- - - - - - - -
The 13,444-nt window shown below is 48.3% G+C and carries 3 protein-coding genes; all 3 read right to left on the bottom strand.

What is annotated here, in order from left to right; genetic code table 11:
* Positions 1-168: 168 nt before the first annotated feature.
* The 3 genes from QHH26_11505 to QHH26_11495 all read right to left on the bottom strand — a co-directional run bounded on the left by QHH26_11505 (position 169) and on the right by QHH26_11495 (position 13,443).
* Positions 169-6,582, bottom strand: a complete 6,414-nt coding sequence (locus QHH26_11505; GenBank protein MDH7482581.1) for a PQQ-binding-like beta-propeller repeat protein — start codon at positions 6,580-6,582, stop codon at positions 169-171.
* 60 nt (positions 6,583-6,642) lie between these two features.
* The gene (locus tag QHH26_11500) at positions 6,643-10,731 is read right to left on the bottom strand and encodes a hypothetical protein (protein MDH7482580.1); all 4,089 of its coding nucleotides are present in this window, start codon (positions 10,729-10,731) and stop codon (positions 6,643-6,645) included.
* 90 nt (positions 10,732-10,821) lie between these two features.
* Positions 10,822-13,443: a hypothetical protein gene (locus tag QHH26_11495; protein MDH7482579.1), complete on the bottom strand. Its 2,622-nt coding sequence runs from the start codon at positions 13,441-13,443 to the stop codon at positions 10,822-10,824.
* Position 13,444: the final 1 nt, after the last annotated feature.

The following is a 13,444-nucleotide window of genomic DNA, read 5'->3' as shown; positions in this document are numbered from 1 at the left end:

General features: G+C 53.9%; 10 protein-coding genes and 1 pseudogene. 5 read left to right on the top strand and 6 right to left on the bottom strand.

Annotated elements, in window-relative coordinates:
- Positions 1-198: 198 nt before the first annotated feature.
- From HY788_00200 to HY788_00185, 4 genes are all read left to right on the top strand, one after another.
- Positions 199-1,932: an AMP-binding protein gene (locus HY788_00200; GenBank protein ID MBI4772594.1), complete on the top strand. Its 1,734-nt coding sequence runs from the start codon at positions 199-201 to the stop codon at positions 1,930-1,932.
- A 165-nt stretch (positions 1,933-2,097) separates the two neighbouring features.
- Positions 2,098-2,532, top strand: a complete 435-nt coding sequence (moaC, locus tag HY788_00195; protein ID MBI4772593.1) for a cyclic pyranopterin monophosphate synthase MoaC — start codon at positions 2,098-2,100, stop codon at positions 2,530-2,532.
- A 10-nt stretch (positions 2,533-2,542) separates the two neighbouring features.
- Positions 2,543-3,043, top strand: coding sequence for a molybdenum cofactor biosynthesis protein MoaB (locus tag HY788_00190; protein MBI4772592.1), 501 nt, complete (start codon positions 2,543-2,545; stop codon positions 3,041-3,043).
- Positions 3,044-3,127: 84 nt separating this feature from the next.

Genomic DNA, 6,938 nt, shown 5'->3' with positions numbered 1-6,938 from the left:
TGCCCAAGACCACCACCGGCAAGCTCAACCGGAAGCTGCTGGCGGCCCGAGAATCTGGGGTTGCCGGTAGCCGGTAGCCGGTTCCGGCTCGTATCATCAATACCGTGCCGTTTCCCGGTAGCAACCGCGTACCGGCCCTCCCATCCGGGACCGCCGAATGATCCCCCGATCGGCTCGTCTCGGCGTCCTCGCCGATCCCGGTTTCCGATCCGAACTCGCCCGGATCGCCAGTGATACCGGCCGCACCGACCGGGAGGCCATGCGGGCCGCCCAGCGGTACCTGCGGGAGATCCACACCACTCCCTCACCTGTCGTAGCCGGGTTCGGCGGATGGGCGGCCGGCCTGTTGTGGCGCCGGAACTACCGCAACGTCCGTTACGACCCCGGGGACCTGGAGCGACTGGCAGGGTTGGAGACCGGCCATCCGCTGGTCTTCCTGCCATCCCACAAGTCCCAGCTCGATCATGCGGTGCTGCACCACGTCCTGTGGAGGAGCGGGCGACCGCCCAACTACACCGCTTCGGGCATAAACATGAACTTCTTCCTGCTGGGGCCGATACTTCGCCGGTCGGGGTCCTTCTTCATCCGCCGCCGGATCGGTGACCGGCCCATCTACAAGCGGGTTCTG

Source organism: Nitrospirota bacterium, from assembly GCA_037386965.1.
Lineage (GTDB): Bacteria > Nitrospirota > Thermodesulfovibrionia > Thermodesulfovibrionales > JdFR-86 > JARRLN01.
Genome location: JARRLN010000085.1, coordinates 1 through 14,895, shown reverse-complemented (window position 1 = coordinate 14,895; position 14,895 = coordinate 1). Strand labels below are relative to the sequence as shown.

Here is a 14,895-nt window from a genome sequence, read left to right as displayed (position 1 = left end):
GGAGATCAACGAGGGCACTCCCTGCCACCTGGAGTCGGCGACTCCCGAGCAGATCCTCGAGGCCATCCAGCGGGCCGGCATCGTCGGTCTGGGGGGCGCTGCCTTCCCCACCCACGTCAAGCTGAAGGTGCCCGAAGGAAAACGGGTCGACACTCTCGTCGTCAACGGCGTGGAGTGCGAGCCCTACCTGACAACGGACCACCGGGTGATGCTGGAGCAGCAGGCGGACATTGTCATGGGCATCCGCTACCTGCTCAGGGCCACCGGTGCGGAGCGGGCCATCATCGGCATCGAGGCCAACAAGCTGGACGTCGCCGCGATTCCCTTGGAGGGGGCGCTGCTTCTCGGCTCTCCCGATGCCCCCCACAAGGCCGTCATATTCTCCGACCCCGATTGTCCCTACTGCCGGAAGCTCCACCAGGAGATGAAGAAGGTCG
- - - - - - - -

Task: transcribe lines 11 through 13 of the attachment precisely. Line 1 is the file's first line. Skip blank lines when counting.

The following is a 13,444-nucleotide window of genomic DNA, read 5'->3' as shown; positions in this document are numbered from 1 at the left end:

General features: G+C 53.9%; 10 protein-coding genes and 1 pseudogene. 5 read left to right on the top strand and 6 right to left on the bottom strand.

Annotated elements, in window-relative coordinates: